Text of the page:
7.Amp Sounds: For Variax Acoustic Models, use an Amp Bypass setting or go direct whenever possible. Acoustics, Resos, Sitar, etc. don't like preamp gain, so cleaner is better in order to bring out the full range of these Models. If you use a Vetta II or PODxt Live, it’s a good idea to set up an Amp Preset for each of your favorite alt-tuned Variax Models, and save the Variax Model with your Amp Preset. That way, if you like to use acoustic and electric versions of DADGAD, for example, you'll have both available including your pre-programmed effects for instant recall.

Speaking of Acoustic Models, back in June, I wrote about one of my favorite 12-string tunings, but didn't include an MP3 clip. Here’s a Workbench screenshot of the 12-string tuning I call Acoustic 5ths, using a Jumbo Body, Tone saved at 50%. In Clip #1, I recorded some basic riffing in Em going into E major. I wanted to demonstrate how rich the Variax can sound when playing standard chords and riffs with a 5th added to each string. As I mentioned previously, this tuning is also nice because it avoids the guitar volume balance problem noted in Tip #1 above, due to the fact that the 5ths are in perfect tune with the physical Variax.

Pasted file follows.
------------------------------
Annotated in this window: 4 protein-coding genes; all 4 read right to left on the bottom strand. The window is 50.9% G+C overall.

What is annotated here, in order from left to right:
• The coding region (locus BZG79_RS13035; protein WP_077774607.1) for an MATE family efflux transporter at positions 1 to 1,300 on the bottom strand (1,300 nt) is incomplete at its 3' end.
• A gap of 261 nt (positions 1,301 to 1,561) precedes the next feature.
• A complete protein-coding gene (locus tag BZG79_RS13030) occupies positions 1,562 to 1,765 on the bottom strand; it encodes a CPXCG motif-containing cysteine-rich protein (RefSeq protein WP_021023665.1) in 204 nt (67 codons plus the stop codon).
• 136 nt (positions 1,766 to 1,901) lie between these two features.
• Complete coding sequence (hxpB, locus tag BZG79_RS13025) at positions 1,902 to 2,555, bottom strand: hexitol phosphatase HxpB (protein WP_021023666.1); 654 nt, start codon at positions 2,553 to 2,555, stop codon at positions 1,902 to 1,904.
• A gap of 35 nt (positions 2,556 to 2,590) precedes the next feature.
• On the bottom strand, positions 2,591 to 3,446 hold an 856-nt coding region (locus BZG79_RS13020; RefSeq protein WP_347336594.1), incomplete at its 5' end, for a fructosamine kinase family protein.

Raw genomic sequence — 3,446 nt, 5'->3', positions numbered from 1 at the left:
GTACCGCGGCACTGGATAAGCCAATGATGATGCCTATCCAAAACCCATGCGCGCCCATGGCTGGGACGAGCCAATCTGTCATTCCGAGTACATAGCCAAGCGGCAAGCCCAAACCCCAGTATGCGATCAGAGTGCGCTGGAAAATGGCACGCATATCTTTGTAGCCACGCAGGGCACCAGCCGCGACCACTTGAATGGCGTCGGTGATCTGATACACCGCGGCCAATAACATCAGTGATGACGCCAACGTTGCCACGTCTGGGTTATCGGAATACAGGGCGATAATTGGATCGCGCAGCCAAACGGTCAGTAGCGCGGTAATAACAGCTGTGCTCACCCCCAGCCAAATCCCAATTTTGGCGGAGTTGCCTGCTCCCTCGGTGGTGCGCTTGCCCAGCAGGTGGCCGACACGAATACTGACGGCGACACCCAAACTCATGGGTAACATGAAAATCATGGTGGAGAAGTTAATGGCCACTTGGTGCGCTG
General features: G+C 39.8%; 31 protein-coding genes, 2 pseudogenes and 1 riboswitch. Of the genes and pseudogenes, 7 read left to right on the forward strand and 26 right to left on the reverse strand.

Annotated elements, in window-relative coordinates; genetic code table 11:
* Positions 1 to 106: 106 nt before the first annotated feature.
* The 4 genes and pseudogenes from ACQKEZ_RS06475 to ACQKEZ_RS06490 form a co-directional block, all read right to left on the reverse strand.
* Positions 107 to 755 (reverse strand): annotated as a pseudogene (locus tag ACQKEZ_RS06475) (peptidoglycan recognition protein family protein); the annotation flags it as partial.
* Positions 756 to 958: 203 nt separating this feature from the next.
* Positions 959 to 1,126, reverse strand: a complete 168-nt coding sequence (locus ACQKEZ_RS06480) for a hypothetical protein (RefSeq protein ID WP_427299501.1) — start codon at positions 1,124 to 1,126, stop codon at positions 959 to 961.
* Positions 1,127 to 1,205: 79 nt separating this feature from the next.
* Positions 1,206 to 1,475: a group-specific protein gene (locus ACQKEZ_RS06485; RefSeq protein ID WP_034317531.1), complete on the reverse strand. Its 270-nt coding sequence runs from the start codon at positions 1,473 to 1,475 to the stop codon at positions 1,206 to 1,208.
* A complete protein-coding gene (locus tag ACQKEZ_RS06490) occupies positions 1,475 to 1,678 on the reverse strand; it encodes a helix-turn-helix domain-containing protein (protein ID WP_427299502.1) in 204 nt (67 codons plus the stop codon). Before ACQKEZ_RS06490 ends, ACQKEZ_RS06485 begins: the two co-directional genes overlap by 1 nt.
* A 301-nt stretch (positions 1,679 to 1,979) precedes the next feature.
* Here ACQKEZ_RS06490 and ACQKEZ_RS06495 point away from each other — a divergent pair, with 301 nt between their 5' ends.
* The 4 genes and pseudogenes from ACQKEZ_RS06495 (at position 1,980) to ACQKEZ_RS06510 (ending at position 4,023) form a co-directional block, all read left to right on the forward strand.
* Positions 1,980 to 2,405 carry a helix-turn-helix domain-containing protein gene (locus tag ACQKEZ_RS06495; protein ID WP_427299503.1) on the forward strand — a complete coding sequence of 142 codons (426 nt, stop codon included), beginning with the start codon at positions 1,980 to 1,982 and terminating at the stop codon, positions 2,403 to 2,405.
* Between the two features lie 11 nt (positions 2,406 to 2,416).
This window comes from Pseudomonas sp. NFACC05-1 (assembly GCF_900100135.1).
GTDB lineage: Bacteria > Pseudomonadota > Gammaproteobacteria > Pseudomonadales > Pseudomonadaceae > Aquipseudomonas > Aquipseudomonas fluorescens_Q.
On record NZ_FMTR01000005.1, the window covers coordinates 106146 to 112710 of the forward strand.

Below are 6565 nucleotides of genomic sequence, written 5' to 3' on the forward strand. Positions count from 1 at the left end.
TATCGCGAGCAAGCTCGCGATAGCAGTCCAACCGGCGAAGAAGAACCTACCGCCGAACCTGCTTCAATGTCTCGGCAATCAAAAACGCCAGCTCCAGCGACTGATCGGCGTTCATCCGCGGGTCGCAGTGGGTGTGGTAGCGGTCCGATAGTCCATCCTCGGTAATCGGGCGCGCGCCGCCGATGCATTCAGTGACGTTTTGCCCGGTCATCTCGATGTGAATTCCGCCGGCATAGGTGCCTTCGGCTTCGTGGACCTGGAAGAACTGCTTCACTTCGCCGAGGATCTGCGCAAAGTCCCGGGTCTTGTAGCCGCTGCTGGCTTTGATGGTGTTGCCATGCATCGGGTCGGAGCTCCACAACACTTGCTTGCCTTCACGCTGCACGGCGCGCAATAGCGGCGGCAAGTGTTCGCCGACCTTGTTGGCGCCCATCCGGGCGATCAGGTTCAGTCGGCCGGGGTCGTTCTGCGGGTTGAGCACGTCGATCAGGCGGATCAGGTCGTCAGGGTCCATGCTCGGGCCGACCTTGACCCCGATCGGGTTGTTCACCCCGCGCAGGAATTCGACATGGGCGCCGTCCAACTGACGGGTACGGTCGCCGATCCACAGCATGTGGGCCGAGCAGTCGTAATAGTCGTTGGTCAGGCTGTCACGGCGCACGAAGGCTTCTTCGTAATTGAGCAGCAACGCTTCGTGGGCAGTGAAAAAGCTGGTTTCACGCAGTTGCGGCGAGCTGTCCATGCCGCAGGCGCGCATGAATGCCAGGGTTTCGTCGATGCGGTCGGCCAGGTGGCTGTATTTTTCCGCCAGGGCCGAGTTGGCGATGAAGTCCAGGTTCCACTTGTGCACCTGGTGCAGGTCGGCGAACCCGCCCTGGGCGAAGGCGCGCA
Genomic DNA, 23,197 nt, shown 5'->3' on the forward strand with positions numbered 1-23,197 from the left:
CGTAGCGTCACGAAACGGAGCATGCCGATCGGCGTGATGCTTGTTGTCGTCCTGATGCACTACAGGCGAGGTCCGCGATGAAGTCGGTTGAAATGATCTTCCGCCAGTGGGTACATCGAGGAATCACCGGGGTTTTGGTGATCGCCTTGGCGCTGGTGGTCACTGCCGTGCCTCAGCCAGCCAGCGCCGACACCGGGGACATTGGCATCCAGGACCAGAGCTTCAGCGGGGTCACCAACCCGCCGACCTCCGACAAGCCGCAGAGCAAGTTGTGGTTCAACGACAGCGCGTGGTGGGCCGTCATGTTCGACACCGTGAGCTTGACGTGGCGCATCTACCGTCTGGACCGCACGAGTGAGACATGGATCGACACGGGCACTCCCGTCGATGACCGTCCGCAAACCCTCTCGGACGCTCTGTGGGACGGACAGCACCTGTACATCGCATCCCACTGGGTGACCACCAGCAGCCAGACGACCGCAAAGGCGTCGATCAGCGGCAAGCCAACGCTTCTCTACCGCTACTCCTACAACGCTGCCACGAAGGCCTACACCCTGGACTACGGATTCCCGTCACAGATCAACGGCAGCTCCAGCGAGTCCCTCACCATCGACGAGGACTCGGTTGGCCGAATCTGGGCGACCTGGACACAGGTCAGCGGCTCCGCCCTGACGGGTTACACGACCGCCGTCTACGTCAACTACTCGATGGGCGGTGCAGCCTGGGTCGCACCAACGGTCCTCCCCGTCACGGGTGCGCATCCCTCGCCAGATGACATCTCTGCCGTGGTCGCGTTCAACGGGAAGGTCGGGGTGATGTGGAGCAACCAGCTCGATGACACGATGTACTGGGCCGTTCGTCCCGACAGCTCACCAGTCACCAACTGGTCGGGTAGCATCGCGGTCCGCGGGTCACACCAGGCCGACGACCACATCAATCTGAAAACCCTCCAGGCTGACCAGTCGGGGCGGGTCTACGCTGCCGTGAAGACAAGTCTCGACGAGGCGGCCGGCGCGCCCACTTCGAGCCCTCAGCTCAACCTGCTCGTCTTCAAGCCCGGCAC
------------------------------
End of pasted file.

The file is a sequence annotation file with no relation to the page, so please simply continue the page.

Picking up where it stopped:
As an example of how you can get good results when playing harmonics, Clip #2 is a harmonic improvisation I recorded using a Variax Model I call Rain Electric. As shown in the second Workbench graphic, the virtual fretboard is tuned to DGCGCD, a popular tuning used by the legendary Mr. Page in that song we all know. At times, alt-tuned harmonics can cause problems, as described in Tip #2, but in this example, by playing with a clean technique and light touch, there's not a single off-pitch note in the clip. As shown in the fretboard graphic (Harmonics), I'm alternating between the 7th and 12th frets, adding a low open D note here and there. The high gain amp setting I used actually helps out with harmonics. For all the electric MP3 clips this month, I played a Variax 600 into a Vetta II, running Ableton Live 5 on a Mac. See the Line 6 Edit graphic for my Vetta II settings. (FYI, each red dot on the four graphic fretboards represents a single note, to be played one or two at a time as desired).